Wholesale prices rose 10.72 percent in the week to Oct. 25 from a year earlier after gaining 10.68 percent in the previous week, the commerce ministry said in a statement in New Delhi today.
The Reserve Bank of India unexpectedly cut its benchmark rate on Nov. 1 for the second time in two weeks, joining policymakers across Asia in lowering borrowing costs to shield their economies from the global financial crisis. Governor Duvvuri Subbarao may reduce interest rates further as declining fuel and food costs ease price pressures, economists said.
For the first time since 1997, India's central bank on Nov. 1 deployed all three of its main tools to shore up growth after inter-bank lending rates climbed to as much as 21 percent. That's improved liquidity in the financial system, with overnight call rates falling to 6.25 percent today.
India's central bank on Oct. 24 reduced its growth forecast to as low as 7.5 percent from 8 percent in the year to March 31, the slowest pace of expansion in four years.
The worldwide credit crunch is prompting investors to sell Indian assets, resulting in record net sales of local equities by global funds of $12.5 billion this year. That saw the benchmark Bombay Stock Exchange Sensitive Index extend this year's losses to 50 percent.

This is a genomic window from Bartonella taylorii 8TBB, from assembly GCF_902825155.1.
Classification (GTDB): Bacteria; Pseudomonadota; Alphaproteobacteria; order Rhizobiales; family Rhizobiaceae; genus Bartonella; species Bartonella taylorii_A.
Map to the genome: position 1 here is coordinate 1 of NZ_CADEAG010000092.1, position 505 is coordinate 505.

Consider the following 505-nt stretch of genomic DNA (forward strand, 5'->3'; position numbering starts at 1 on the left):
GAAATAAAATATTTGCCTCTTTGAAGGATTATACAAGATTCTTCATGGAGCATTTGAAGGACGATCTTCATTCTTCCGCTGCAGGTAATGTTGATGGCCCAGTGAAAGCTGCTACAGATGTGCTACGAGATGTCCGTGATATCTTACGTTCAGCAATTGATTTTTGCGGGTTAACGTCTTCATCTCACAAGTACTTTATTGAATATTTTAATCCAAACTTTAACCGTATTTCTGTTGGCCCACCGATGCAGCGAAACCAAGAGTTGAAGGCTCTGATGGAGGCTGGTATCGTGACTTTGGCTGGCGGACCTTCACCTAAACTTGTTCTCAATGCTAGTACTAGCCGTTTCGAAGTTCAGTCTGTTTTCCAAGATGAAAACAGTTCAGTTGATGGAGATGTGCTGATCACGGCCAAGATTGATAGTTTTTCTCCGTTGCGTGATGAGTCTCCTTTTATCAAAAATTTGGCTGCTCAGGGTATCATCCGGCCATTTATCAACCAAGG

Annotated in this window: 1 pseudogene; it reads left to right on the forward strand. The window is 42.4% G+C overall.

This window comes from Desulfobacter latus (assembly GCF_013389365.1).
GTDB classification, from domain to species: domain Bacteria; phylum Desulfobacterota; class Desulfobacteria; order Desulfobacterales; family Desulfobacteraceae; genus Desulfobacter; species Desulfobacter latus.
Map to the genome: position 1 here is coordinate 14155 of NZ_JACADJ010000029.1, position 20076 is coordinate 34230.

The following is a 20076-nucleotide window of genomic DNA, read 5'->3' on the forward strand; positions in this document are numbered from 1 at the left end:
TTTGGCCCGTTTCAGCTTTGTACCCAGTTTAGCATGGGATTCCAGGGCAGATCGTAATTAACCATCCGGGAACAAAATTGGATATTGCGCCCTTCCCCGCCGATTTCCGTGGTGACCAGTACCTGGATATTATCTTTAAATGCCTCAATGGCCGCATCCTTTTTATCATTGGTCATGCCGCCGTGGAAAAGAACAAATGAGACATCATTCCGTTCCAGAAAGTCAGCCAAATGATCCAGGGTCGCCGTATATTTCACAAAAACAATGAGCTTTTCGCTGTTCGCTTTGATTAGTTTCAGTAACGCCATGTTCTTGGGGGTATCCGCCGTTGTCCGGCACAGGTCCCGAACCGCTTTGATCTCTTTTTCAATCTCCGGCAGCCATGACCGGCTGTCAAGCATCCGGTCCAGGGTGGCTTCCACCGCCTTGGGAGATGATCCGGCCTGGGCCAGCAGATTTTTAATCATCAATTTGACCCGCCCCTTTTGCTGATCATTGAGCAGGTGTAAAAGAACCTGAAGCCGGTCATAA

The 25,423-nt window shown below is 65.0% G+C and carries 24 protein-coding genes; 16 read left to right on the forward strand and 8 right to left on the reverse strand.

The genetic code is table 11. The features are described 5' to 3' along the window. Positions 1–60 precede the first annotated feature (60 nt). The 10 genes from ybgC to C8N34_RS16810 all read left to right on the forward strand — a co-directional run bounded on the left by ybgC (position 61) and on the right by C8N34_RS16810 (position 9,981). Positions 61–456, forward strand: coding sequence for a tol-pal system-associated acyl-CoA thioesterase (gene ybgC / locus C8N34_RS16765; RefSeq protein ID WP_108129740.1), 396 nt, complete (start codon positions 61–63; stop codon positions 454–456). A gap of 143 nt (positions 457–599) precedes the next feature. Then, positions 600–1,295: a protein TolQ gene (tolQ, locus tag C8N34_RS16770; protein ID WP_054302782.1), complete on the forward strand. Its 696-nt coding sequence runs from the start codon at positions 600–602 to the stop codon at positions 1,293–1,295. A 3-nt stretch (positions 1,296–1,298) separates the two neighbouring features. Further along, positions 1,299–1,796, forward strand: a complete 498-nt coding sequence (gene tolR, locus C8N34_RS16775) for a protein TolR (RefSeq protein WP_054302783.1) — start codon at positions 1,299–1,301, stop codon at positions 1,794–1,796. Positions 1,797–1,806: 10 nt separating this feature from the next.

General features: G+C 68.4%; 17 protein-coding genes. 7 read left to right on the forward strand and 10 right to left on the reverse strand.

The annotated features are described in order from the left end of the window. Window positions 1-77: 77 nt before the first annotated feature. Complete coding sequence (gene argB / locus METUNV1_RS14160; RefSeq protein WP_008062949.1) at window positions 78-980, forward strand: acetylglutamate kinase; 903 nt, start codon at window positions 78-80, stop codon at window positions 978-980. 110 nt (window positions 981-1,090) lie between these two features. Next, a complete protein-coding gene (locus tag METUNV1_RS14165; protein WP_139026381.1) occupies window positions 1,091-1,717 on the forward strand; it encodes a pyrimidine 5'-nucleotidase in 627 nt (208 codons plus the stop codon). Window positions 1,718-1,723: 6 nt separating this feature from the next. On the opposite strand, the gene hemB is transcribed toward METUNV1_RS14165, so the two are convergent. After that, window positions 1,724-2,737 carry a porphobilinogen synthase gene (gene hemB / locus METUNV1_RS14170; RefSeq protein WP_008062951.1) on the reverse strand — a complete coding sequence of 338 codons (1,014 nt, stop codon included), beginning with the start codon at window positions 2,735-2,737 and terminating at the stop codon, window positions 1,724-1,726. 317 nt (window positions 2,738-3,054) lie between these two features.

The wholesale price index increased for the first time in seven weeks because of a rise in the prices of rice, pulses, tea, cotton and clothes. The index of primary articles that includes food items rose 11.41 percent, compared with 10.92 percent in the previous week.
Today's inflation rate may be revised in two months, after the government receives additional price data. The commerce ministry increased the inflation rate for the week ended Aug. 30 to 12.38 percent from 12.10 percent.